9 Marketing Drips That Make Life Easies For Small Business
Marketing campaigns are auto emails that are pre-scheduled to be sent to a customer. Customers can enable a new campaign or enable a pre-existing campaign.
As part of lead nurturing, Jacktrade supports building various types of campaigns. Campaign pre-sets can be altered by the business.
Marketing campaigns are an integral part of any business's marketing strategy. They are automated emails that are pre-scheduled to be sent to a customer. The purpose of marketing campaigns is to engage customers, build relationships, and drive sales. With Jacktrade, businesses can build various types of campaigns to cater to their target audience and achieve their marketing goals.
Types of Marketing Campaigns in Jacktrade
- Education Drips: These campaigns aim to educate customers about a particular product or service. They provide valuable information that can help customers make informed decisions.
- Knowledge Drips: These campaigns are designed to provide customers with relevant information that they may find useful. This could include industry news, tips and tricks, or other relevant content.
- Training Drips: These campaigns provide customers with training materials to help them get the most out of a product or service.
- Re-Engagement Drips: Re-engagement drips are designed to reach out to customers who have been inactive for a while. They aim to bring customers back into the sales funnel and rekindle their interest in a business's products or services.
- Promotional Drips (Coupons and Discounts): These campaigns are designed to offer customers discounts, coupons, or other promotions to incentivize them to make a purchase.
- Relationship Drips (Birthdays, Anniversaries): These campaigns are designed to strengthen customer relationships by acknowledging special occasions like birthdays and anniversaries.
- Sales Drip: Sales drips are designed to encourage customers to make a purchase. They highlight the benefits of a product or service and provide customers with the information they need to make a purchase.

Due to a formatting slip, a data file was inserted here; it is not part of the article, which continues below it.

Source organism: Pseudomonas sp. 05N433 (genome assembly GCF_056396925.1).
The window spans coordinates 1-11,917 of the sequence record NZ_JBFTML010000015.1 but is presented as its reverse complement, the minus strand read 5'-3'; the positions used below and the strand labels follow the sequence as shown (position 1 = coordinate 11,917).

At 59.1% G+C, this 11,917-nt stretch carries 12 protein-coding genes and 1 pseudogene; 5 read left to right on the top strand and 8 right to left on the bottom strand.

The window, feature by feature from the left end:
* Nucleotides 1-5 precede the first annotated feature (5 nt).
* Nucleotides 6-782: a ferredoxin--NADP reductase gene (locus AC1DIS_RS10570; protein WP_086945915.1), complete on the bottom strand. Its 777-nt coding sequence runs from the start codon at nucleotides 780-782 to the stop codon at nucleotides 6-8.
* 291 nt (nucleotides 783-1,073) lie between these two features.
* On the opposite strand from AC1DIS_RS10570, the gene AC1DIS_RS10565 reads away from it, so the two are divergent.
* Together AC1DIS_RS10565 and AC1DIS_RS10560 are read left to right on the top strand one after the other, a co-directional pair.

- After-Sale Drips: These campaigns are designed to keep customers engaged after a purchase has been made. They provide customers with information about how to get the most out of a product or service and can encourage repeat purchases.
- Lifecycle Emails: Lifecycle emails are a series of automated emails that are sent to customers based on their behavior and engagement. They aim to guide customers through the sales funnel and convert them into loyal customers.
These kinds of drip email campaigns focus on not only getting your product or brand into the inbox, but into the mind of your recipients.
While it would be great to get conversions, brand awareness and consumer knowledge of your product can result in the best marketing there is – word of mouth, which will lead to conversions in the future – like a snowball effect.
- Repetitive coverage of your brand
- Highlights what your brand is up to
- Highlights accomplishments of your brand
- Comes across as relatable and relevant
- Educate on product use
- Include too many calls to actions
- Highlight industry news/trends that don’t prominently feature your brand
Showing users how to use your product, and training drips are most commonly seen during the onboarding process.
These are focused mainly on teaching readers on how to use your product or service. This generates user engagement and interest in your product.
Training drips are ideal for a product or service that offers upgrades or wants to convert users from a free trial account to a paid account.
- Simple, easy-to-read format
- Links to upgrades, tutorials, and help files
- Review and preview future email
- Include contact details for more information
- Include overly complex tutorials
- Have confusing/creative subject lines
- Include heavy use of calls to actions
The goal of an education drip is to, you guessed it, educate!